Q:  For advanced, next-generation automotive features such as collision avoidance, what is required of software to make it ubiquitous?
Zenios:  A lot of my experience has been being essentially a pioneer in the telematics arena. The way I made sure there was quality in the software is that we spent a lot of money and resources testing it. I wish I had some automated systems. Just for the verification of that software, such as for one telematics platform, like [General Motors’] OnStar, you’re talking in the neighborhood of $30 million for the development cost and 600 software engineers around the world working full time on this. But we cannot afford to continue to spend at that rate. We have to figure out a way to automate the verification and that’s going to allow us to add more functionality.

Q:  How do you ensure you are delivering applications for mission-critical tasks that work flawlessly all the time?
Roane:  The way these applications are made to work today, there are tremendous dollars thrown into testing to make sure the software works flawlessly. That is not sustainable because as complexity grows, you can’t afford to just throw more bodies and resources to make that software flawless. So, this brings opportunities for automation and opportunities for the [EDA] industry.

Q:  How do you determine what specific tools are needed?
Zenios:  The way it should work is that the EDA players have to get closer to understand the needs in a productive sort of way. If you wait for the customer, sometimes the customer is too busy fighting their own wars, to sit down and define. What this industry needs is to dedicate resources to get closer to the car manufacturers and the Tier Ones to sit down and understand not only the component level but the subsystem and the entire system. And then step away from that and look at what you are doing and try to fine tune it. Try to develop additional technology that would meet those needs. That would be my recommendation on how to get this done.

Q:  Are the car manufacturers and Tier One suppliers willing to pay for those tools, and to what extent?
Zenios:  They are today. The better it is, the more money they pay. [much laugher ensued]

Q:  Are they willing to help develop these tools?
Roane: The short answer is yes, although there are some fundamental differences in technology adoption or product adoption patterns and cycles and times for the automotive industry vs. the semiconductor industry, for example. This is not an industry that has been covered or addressed by EDA so all those lessons learned don’t apply: there is a fundamental shift in being able to comprehend what’s important to the end customer. “Time to market” was the mantra for the semiconductor industry. All that mattered was how quickly you could get that chip done and out to the customers. For automotive, everything we’ve been talking about so far really comes under the quality umbrella. If you can convince the customer that your solutions do indeed improve quality, which has to be measurable, then they will pay.
Saikalis:  It boils down to cutting down development cost. Instead of having many iterations of the hardware design, you do it in a couple, depending on the specific application. That’s very important. Also, sometimes if you talk to a certain OEM, they may not have the vehicle available to test your system, so what do you do? You have to wait closer to pre-production or just do it in this kind of environment.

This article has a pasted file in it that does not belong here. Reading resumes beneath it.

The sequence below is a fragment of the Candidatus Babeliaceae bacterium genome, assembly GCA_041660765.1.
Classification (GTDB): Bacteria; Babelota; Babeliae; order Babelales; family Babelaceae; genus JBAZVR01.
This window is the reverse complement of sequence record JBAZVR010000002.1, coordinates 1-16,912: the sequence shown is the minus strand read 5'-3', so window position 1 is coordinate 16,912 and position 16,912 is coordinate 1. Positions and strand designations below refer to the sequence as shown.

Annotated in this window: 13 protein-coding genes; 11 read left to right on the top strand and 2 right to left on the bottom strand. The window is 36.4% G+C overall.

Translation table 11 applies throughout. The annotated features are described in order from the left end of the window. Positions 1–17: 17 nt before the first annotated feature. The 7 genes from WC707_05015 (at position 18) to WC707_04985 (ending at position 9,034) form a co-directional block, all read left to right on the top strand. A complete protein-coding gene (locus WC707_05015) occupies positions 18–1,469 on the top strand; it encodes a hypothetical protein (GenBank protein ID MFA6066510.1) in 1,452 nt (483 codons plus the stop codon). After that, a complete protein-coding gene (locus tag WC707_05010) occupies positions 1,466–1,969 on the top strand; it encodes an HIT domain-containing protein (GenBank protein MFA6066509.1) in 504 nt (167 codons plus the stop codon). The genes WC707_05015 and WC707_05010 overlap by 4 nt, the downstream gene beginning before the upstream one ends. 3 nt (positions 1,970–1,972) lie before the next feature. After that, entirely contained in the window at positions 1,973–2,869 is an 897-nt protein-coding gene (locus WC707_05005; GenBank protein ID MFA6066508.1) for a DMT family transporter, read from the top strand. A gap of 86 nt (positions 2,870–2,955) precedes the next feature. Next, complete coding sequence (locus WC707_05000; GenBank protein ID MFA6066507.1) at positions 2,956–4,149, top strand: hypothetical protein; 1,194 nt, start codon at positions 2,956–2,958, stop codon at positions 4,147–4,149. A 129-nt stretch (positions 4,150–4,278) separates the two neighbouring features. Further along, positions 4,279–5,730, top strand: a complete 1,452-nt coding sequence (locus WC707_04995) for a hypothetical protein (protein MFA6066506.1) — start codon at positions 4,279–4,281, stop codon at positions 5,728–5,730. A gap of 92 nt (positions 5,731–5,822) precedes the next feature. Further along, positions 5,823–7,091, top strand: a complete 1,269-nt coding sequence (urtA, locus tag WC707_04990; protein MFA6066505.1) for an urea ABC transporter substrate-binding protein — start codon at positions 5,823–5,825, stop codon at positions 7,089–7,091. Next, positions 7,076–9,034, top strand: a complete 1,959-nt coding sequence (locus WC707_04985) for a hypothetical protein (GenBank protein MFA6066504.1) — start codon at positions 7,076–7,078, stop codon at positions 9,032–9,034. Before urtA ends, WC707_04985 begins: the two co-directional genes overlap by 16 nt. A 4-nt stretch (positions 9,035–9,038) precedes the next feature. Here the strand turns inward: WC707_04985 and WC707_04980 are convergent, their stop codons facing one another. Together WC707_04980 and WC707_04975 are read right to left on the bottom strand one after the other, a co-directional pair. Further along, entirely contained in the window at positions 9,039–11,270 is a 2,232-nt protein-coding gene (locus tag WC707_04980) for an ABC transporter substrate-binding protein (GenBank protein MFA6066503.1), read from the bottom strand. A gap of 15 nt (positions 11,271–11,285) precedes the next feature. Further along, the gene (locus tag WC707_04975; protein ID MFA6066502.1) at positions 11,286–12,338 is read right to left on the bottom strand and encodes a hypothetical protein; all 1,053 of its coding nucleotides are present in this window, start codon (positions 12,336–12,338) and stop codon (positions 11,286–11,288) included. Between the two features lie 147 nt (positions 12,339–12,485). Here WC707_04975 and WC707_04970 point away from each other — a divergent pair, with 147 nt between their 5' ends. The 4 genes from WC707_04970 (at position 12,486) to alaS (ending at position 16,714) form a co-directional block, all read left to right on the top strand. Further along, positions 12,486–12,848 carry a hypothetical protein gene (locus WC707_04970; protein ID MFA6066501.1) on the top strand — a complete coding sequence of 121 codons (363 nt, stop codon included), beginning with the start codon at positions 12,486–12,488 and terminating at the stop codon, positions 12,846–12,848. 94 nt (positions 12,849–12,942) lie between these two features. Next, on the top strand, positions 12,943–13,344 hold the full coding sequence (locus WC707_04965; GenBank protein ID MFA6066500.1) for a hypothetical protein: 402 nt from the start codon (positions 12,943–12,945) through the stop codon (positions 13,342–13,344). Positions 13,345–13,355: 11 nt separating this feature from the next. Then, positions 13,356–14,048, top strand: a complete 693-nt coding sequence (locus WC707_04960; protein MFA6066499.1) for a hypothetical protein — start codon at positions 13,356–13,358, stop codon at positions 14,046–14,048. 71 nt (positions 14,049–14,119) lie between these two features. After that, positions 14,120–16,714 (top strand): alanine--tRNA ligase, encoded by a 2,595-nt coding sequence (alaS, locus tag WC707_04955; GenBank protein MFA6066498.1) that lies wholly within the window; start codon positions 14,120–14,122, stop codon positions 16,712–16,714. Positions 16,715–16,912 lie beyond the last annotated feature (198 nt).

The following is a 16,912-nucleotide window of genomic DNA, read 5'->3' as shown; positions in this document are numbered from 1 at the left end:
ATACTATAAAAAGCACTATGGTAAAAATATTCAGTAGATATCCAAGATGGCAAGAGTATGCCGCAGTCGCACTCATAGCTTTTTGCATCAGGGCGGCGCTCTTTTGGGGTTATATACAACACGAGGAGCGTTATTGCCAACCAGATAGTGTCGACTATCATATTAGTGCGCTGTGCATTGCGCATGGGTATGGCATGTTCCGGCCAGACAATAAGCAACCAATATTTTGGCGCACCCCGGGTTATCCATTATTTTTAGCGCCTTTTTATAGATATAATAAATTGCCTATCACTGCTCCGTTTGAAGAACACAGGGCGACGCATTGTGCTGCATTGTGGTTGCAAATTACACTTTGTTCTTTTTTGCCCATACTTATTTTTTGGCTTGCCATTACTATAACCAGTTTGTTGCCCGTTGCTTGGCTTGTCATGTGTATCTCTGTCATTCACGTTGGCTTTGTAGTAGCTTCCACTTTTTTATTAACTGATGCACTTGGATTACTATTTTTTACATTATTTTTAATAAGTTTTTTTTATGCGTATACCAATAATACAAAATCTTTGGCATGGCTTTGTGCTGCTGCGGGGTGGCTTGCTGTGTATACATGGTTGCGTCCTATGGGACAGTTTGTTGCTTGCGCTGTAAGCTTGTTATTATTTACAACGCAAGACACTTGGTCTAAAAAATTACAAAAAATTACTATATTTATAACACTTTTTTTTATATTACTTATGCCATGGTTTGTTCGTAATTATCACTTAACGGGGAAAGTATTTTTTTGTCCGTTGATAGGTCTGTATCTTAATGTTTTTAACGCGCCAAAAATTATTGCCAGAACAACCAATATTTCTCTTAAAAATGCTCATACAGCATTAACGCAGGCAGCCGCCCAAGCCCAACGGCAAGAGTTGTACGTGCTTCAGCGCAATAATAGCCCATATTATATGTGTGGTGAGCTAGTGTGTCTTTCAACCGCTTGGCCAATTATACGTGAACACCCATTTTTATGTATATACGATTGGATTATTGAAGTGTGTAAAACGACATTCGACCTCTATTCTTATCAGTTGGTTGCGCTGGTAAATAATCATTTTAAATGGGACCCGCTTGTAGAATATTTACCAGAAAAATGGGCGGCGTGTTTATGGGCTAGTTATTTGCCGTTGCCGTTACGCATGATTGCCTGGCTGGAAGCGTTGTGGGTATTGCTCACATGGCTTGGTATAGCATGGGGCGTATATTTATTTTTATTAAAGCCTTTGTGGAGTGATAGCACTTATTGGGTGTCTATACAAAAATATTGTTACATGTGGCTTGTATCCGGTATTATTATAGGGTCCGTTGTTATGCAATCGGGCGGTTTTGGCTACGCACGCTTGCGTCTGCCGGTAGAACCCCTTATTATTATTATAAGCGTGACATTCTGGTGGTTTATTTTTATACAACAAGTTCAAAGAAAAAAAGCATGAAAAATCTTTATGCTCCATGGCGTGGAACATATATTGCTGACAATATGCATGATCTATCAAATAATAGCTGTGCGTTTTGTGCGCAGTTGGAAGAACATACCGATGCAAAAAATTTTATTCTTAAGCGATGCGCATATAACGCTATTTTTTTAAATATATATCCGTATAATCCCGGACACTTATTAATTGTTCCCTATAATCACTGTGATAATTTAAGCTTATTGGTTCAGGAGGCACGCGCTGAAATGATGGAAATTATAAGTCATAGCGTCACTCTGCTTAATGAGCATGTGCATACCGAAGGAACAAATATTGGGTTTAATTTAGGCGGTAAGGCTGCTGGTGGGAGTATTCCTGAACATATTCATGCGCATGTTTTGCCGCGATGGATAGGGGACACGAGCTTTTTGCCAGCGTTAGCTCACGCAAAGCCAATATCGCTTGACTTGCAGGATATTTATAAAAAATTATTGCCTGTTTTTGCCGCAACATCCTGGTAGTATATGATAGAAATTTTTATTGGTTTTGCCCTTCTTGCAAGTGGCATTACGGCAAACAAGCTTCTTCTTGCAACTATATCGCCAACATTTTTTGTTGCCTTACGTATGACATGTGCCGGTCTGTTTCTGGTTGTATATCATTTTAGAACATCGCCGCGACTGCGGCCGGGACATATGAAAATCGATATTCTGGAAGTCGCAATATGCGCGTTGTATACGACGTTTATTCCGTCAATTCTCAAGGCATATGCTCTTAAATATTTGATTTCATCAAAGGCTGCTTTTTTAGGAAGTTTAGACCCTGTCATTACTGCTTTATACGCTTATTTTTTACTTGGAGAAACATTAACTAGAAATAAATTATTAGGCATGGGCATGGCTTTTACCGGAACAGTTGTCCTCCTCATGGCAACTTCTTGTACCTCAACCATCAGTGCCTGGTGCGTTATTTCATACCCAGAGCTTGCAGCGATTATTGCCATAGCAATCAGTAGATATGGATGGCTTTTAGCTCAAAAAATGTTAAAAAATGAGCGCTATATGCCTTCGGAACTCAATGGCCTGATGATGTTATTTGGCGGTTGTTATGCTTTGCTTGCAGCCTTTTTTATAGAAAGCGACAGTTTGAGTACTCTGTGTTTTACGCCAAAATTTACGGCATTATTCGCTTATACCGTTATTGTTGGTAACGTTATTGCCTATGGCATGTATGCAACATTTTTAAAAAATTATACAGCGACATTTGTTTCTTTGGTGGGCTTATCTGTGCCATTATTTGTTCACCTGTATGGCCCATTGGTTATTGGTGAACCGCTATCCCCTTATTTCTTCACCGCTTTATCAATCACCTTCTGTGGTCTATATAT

Roane:  The automotive supply chain is complicated and it is insufficient to show up with just a processor when the customer is trying to simulate a power train or suspension subsystem. You have to have all the components of the solution in order to effectively make the sale or make the case that your technology is worth displacing whatever was there before you got there. To do that, you have to work with the other members of the supply chain.

Q: Is it realistic to think that an EDA company could play in this industry?
Zenios:  You need a good go-to-market strategy for the industry towards the automotive industry. That doesn’t exist today. Point solutions don’t necessarily work. This is a highly custom-intimate environment and it takes a big, different go-to-market approach. It involves a highly complex sales strategy because if you are selling point solution, the selling of that has certain challenges in terms of how do you sell a point solution which includes the reputation of the company, the attributes of the product, the quality and price of the product, and you go sell it. When you get into this highly complex space though, all those things are true but in addition, now you are dealing with a whole bunch of different people at the customer than you dealt with before with your point solution. You have to build additional relationships. Then you have to architect – it’s upon you as the EDA provider – a vision of what you are trying to do, and also be able to articulate a high level architecture of the whole system, which is the end point. Now you are creating an environment that you want to play in higher up the food chain. Once you do that, you have to facilitate technical people to technical people. That’s how you get the sale.

Q: Where the EDA industry is today, will it be possible to do what Zenios described to play in the automotive space?
Roane:  What it will take for EDA to shift focus will be a realization that there is opportunity but in playing in that, we have to detach ourselves from the silicon piece. We [VaST] certainly work with semiconductor suppliers primarily to provide those models when we show up at a Hitachi, or Delphi or GM, that we have all the models of the components of their system that allow them to do what they want to do.